The Biggest Problem with Radon-Resistant New Construction isÖ Donít Forget to Do a Radon Test
By Arick Amspacker

What is Radon-Resistant New Home Construction?
Todayís new home buyer is much more aware of the health risks associated with indoor radon exposure. To meet this need, todayís savvy home builders are incorporating radon-resistant building techniques into their new home projects. Offering radon-resistant features can attract more potential buyers. More buyers means closing more sales and achieving higher profit margins on those sales. In fact, according to the National Association of Home Builders (NAHB), nearly one in 6 US homes are built using radon-resistant techniques. Thatís currently about 200,000 homes a year.

The most common radon-resistant feature is called a passive sub-slab depressurization system (SSD). This technique can reduce radon levels by as much as 50%. An upgrade system is called an active sub-slab depressurization system and includes an in-line fan to provide even further indoor radon reduction. These systems are simple to install during construction and use common building materials. No special skills or materials are required, only knowledge of the proper installation techniques.

A radon-resistant new home is a good investment for both the buyer and the builder. It costs about $200 - $500 to install a passive SSD system during construction. Many builders have reported installation costs of less than $200 if they are already using some of the techniques for moisture control or energy efficiency. Compare that to retrofitting an existing home where the cost is typically $1000 - $2800.

You Still Need to Do a Radon Test

All new homes need to be radon tested after occupancy. This is true even if the home was built using radon-resistant features. If high radon levels are found, a passive SSD system can be upgraded to an active system by installing a centrifugal in-line fan. Typically a passive SSD system will have an electrical junction box installed in the attic to easily facilitate the fan installation. The new home owners need to be given written maintenance instructions for their SSD system. Some builders will also sell this upgrade as a way to control moisture in basements and crawlspaces. Controlling moisture is the key to reducing mold and mildew.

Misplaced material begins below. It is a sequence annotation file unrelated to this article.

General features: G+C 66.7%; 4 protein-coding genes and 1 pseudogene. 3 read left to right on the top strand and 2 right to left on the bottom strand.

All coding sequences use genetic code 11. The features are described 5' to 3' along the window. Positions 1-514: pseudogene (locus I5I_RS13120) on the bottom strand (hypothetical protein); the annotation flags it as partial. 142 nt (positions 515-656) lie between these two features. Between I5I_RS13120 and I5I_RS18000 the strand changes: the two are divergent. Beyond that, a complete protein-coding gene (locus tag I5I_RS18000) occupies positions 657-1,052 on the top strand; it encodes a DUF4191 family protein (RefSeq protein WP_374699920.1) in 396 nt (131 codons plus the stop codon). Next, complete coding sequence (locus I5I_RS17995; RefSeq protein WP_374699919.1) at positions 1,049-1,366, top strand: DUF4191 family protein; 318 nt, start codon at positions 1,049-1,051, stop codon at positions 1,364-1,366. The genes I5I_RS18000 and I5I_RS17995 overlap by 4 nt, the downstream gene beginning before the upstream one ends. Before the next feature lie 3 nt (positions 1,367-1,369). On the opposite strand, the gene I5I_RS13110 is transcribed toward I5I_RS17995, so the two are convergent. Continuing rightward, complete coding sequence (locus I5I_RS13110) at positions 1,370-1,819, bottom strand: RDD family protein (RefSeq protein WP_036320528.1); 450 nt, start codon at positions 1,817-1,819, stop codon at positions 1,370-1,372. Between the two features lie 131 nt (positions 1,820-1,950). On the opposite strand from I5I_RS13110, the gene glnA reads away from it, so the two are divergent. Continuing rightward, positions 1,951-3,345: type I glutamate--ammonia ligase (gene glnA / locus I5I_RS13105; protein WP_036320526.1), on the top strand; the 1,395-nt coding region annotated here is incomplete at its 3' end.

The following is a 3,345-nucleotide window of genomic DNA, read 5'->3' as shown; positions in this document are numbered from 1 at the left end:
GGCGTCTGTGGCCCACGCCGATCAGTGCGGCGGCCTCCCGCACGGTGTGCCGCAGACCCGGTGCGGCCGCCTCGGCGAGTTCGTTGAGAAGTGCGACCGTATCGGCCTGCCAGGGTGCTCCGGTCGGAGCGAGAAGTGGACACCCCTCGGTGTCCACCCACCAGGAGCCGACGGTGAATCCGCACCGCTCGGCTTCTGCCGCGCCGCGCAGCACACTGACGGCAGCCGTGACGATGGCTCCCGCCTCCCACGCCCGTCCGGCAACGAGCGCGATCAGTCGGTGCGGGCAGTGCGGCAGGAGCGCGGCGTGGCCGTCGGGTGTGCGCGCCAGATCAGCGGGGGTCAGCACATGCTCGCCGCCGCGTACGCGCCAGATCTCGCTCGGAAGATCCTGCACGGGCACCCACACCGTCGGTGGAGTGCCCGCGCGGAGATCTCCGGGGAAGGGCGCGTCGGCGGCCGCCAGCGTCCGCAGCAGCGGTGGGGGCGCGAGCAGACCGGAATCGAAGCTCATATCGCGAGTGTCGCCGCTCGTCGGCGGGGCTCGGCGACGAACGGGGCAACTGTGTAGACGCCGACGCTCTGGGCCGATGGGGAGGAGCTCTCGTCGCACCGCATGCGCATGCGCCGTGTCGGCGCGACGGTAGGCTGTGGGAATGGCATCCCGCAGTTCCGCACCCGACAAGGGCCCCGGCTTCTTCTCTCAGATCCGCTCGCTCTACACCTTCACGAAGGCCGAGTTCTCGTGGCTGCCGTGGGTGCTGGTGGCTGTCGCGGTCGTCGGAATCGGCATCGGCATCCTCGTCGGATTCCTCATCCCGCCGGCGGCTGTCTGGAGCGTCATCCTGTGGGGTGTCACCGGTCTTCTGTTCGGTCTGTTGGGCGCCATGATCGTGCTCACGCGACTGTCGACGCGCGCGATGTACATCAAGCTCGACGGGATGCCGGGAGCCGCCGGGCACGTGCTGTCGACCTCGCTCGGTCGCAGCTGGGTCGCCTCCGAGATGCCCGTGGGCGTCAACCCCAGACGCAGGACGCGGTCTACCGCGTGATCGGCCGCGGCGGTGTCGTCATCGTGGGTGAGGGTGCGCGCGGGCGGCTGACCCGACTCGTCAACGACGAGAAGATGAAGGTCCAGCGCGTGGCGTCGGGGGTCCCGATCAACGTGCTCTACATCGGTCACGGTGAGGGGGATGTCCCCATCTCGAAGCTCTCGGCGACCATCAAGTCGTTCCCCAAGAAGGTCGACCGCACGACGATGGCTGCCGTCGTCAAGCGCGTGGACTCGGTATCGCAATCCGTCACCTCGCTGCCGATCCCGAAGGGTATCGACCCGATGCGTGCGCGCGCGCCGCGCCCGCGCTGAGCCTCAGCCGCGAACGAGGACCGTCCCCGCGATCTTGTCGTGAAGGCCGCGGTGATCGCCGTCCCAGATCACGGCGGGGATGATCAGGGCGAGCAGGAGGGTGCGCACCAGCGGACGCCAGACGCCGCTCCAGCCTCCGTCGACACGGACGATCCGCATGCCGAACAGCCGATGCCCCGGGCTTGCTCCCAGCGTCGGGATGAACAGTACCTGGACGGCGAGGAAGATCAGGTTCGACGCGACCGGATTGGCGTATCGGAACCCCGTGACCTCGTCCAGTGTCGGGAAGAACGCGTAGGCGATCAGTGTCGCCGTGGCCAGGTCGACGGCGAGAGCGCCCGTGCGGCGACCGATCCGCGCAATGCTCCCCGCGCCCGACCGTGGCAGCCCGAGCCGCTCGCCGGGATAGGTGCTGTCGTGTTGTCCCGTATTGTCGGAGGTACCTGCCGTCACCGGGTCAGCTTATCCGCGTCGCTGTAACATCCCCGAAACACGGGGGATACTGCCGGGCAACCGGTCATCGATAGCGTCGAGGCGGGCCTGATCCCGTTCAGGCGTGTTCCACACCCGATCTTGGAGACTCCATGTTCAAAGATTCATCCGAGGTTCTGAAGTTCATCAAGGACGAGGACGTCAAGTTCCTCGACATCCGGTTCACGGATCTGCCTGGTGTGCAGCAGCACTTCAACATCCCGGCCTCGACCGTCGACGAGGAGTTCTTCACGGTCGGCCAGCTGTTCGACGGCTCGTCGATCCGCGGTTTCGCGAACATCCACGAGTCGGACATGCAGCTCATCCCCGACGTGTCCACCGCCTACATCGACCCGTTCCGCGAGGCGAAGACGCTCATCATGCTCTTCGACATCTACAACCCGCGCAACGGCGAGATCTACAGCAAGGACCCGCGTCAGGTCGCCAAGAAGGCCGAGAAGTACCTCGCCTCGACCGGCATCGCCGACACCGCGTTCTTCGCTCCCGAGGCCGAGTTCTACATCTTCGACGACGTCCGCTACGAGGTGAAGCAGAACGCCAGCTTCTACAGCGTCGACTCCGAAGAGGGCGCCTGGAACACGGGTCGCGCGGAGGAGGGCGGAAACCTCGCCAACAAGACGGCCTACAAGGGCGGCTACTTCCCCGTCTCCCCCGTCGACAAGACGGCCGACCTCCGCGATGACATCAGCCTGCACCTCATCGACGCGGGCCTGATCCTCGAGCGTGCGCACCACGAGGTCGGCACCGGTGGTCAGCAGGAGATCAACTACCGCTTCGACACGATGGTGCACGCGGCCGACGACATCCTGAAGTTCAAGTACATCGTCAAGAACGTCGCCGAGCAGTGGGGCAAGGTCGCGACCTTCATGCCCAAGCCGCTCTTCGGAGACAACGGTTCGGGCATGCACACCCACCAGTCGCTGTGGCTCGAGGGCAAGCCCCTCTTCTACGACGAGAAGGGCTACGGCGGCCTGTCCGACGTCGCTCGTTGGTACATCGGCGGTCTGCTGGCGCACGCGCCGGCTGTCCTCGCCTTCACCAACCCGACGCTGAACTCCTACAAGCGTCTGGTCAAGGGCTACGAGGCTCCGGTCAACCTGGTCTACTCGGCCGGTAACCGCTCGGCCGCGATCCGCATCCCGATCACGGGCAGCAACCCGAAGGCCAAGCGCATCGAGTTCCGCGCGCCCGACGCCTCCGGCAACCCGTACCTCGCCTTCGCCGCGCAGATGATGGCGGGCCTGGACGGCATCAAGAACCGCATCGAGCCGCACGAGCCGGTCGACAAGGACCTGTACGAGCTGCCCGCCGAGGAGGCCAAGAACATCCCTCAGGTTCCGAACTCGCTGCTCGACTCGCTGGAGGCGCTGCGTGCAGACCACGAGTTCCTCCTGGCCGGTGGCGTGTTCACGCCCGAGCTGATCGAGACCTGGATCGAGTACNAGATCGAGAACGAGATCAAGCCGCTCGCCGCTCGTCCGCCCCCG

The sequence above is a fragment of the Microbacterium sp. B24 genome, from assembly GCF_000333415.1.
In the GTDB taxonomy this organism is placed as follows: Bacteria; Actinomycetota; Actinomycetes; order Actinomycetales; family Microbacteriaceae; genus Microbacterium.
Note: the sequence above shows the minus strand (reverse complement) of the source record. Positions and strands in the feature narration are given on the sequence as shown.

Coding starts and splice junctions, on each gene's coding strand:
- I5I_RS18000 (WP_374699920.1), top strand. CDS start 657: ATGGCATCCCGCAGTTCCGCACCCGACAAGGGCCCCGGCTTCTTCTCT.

Which Radon Test Device Should We Use?
A newly built home should be radon tested the same way any other home is tested. Radon testing is usually done in 2 phases. The first phase is called a screening test and the second phase is called a follow-up test. The radon screening test is a short-term test where the test devices are exposed between 2 and 90 days. I recommend builders provide the new home occupants with alpha track (AT) detectors. One AT detector should be placed on each livable level of the new home.

If youíre not sure how many AT detectors are needed or where they should be placed you may want to try the radon test wizard at www.homeradontest.com. This easy to use tool helps you choose the number and type of radon detectors needed for a particular home. The user is guided through the selection process by answering a few questions about the home to be tested.

The most important thing to remember is that you still must radon test a new home even though it has a passive SSD system installed.

About the Author Arick Amspacker has over 13 years of field radon testing experience. He is nationally accredited by the National Radon Safety Board (NRSB), state certified by PA DEP Radon Division and is an active member of the American Association of Radon Scientists and Technologists (AARST). Mr. Amspacker publicly speaks and writes on a variety of radon related topics.

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